Last Train from Gun Hill (1959) may not seem like essential viewing. But for those who live under the eternally blue skies of Albuquerque, westerns are not just another form of home entertainment. They may well have started out that way. They pander. They are crowd-pleasers. They are period pieces with costumes and effects. And they use shots that have nothing to do with anything save someone’s eyes in close-up or nose in profile. But all in all, they deal with the rustic pioneers who settled here over a hundred years ago. This genre depicts their lives, not in documentaries, but in fiction. Creativity is not truth. Still, it has noble aims if roundabout methods. Last Train is an anecdote and morality play that concerns two towns. They are not Albuquerque and Santa Fe. Not on the surface. The setting is in Texas and the studio that made the film is in Arizona. But these are just names for places west and east of two major towns in the North Valley of the Rio Grande. They were here long before the six-gun. ABQ and SF are relatively small in size and population. But they are the heartland of the southwest. Further, their history is part and parcel of what westerns were once all about.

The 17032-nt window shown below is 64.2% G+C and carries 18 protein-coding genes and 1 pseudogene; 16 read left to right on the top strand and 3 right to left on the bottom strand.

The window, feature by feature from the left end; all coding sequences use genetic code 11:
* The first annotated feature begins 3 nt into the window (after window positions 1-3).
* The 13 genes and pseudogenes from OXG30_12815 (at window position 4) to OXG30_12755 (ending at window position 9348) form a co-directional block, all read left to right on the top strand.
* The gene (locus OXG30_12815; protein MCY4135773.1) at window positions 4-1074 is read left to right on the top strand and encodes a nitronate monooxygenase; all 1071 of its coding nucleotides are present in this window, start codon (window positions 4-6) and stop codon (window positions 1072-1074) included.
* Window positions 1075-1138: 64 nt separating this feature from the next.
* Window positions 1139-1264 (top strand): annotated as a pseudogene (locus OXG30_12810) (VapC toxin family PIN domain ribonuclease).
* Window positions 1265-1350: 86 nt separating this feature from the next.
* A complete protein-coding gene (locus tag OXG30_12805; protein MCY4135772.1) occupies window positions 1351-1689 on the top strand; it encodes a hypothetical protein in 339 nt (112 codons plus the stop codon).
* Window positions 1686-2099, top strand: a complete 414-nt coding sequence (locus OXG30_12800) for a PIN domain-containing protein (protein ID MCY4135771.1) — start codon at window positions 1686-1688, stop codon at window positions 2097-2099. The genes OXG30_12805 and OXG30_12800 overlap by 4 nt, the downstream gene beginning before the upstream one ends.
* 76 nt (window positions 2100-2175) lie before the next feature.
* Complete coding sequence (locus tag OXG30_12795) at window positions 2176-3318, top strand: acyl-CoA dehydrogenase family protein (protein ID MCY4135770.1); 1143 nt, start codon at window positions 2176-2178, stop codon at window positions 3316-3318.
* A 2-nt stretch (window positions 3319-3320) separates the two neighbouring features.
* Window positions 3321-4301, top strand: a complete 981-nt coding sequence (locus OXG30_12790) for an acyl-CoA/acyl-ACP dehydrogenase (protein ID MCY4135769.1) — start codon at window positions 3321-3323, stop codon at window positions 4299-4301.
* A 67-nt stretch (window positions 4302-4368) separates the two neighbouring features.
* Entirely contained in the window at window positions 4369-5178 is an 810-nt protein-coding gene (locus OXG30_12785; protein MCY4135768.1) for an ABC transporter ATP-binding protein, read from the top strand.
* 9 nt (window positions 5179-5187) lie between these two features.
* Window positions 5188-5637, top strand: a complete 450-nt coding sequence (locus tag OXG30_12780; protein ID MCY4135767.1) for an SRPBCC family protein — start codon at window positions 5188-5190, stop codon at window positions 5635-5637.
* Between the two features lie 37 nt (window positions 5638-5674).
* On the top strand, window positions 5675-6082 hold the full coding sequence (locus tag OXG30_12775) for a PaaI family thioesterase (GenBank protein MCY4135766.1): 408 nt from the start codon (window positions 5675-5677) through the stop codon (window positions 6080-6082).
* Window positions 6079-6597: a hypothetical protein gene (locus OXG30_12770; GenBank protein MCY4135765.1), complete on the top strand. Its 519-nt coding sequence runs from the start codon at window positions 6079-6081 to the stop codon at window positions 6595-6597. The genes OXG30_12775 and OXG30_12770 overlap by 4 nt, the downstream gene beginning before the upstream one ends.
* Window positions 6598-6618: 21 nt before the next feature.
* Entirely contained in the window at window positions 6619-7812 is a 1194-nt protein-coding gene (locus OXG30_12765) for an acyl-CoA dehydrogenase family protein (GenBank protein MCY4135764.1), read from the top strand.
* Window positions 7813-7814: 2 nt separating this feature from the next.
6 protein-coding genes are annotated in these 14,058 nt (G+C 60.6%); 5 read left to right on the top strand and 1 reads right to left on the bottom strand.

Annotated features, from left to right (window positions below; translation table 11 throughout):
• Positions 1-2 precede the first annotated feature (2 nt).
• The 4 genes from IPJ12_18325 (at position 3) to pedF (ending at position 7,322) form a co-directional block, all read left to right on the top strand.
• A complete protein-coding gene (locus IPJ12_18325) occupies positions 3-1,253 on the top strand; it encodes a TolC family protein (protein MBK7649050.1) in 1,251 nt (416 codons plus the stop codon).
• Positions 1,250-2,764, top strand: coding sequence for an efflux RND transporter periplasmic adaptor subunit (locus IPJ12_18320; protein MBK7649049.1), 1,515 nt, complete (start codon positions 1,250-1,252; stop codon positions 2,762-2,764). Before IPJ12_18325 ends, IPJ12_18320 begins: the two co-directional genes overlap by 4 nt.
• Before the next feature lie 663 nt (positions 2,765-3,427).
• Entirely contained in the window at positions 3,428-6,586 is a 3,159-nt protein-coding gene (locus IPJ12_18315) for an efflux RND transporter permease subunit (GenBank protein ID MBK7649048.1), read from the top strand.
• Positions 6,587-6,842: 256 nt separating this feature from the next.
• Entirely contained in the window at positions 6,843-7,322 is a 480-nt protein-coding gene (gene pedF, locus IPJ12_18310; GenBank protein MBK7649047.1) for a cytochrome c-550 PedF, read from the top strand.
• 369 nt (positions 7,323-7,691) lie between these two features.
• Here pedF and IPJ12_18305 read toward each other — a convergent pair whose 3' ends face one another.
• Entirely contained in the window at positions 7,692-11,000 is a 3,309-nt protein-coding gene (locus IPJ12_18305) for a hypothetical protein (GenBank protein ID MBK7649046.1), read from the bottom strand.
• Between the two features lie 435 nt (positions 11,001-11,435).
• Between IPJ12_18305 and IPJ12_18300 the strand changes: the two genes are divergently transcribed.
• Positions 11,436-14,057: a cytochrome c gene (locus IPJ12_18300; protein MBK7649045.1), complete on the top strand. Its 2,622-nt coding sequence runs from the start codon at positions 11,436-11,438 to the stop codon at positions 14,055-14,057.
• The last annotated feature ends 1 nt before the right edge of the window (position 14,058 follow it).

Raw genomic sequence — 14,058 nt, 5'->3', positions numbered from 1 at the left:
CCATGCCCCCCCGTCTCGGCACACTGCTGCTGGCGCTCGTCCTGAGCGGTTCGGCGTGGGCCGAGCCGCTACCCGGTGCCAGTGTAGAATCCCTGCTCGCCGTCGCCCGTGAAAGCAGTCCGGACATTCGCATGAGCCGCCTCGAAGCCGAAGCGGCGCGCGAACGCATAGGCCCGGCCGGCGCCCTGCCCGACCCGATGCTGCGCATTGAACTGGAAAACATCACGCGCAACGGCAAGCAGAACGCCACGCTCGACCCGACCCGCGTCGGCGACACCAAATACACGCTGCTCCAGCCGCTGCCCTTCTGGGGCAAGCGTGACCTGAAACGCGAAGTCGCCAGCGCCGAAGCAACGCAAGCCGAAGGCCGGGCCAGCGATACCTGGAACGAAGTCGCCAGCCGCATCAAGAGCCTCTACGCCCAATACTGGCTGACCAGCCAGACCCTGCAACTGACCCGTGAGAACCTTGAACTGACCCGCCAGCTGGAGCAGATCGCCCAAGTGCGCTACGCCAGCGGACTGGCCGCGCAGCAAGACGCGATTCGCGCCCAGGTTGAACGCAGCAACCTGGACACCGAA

Last Train from Gun Hill is a classic. It was made in Old Tucson, where many westerns originated. And its sometimes overdramatic manner of dealing with a sudden injustice is entirely western. Two bad hombres rape and kill a Native American woman. That is how the film begins. The murderers, it turns out, have messed with the wrong woman. She is the wife of Matt Morgan (Kirk Douglas), U.S. Marshall. Granted, this alone is unbelievable. But it gets the movie started and underpins everything that follows.
The victim’s father would like to see the culprit punished in the “old Indian way”: slowly. Morgan begs off, preferring his own method. The latter involves the use of law, but in a very personal fashion. He rides the rails to Gun Hill. There, he encounters Belden (Anthony Quinn), who is himself the law. Between Morgan and Belden is Linda. She is “the girl”, very comfortable in a saloon. She does what she can to stop the process at hand leading inexorably to even greater violence. Throughout, the emotional tone is taut. A lot of what happens is physical. After all, this is an action movie. But a great deal of mental wrestling occurs as well. The major characters must use both brains and brawn to stave off further bloodshed.
If it is any consolation, they fail. Guns light up the night before the nine o’clock train departs from Gun Hill. For a few fleeting moments the viewer is transported to a more mythic land where the theatrical is ascendent. There, it all makes perfect sense. And then, the return trip to reality takes control. For those who are so inclined, Last Train from Gun Hill on DVD is worth the while. It is an above-average movie from any standpoint. And if one is predisposed toward westerns, it is in fact essential viewing.